Special issue of Internet Histories: Digital Technology, Culture and Society
(editors of special issue: Niels Brügger & Ian Milligan)
The internet is a born-digital medium, but for a number of years many histories of the internet have used traditional non-computational methods such as document analysis and interviews. However, recent studies of the archived web have benefited from the born-digital nature of the Web and have fruitfully used computational methods to explore the internet’s past.
Although the use of computational methods is not necessary just because the object of study itself is digital, with this special issue of Internet Histories we would like to map and present some of the possibilities and challenges related to the use of computational methods within historical studies of the internet and the web.
We welcome articles about any use of computers to study the internet's history, from computational methods used to study digitized documents such as scanned documents and other similar sources to established and emerging computational methods used to study the internet itself, from email lists to USENET archives to the archived web and beyond. Articles can be either theoretical, methodological or can explore the findings of studies.
Topics can include, but are not limited to:
· document studies using text mining or similar computational techniques;
· studies using network analysis, image analysis or similar digital methods;
· the importance of collecting and preserving digital sources and the interface between collections and computational methods;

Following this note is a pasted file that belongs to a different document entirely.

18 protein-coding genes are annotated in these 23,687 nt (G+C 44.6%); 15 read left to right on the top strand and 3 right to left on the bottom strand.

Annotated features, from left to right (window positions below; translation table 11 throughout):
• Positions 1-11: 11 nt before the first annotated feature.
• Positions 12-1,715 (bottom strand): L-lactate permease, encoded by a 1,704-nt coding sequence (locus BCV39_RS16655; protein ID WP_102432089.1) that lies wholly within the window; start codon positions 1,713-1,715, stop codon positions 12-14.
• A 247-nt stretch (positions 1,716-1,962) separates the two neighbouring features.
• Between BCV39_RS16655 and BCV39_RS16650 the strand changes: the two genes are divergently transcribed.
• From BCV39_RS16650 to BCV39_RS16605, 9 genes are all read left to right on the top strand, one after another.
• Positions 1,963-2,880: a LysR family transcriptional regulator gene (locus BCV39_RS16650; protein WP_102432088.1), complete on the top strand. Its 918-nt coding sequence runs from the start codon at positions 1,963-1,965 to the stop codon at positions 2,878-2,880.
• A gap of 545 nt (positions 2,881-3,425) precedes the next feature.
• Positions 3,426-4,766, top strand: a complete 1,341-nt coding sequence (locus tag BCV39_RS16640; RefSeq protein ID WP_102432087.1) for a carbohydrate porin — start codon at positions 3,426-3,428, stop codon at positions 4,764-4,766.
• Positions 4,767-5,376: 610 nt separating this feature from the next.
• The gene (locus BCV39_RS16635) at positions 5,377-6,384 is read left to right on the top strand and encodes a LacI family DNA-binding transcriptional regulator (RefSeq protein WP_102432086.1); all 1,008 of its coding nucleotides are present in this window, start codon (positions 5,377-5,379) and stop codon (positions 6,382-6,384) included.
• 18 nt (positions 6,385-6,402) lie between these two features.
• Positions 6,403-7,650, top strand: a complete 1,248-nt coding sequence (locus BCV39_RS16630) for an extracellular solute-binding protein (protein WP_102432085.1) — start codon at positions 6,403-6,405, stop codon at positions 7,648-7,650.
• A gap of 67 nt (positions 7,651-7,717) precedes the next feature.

· the historical development of computational methods and tools;
· approaches to develop infrastructure to enable the study of born-digital documents;
· commercial vs. academic approaches to computational methods;
· computational methods used to study email lists, web archives, social media, and more;
· the interplay between internet histories and digital humanities;
· the use of social media as a historical source;
· surprise us! — computational methods may have been used to write histories of the internet in ways we could not even imagine...
We ask for abstracts of a maximum of 700 words to be emailed to Niels Brügger (firstname.lastname@example.org) and Ian Milligan (email@example.com) no later than 7 December 2018. Authors of accepted abstracts are invited to submit an article, and notification about acceptance will be sent by 23 December 2018. Please note that acceptance of abstract does not imply final publication as all articles have to go through the journal's usual review process.
· 7 Dec 2018: due date for abstracts
· 23 December: notification of acceptance
· April 2019: accepted articles to be submitted
· May-July: review process and revisions
More information on Internet Histories: Digital Technology, Culture and Societycan be found at https://www.tandfonline.com/loi/rint20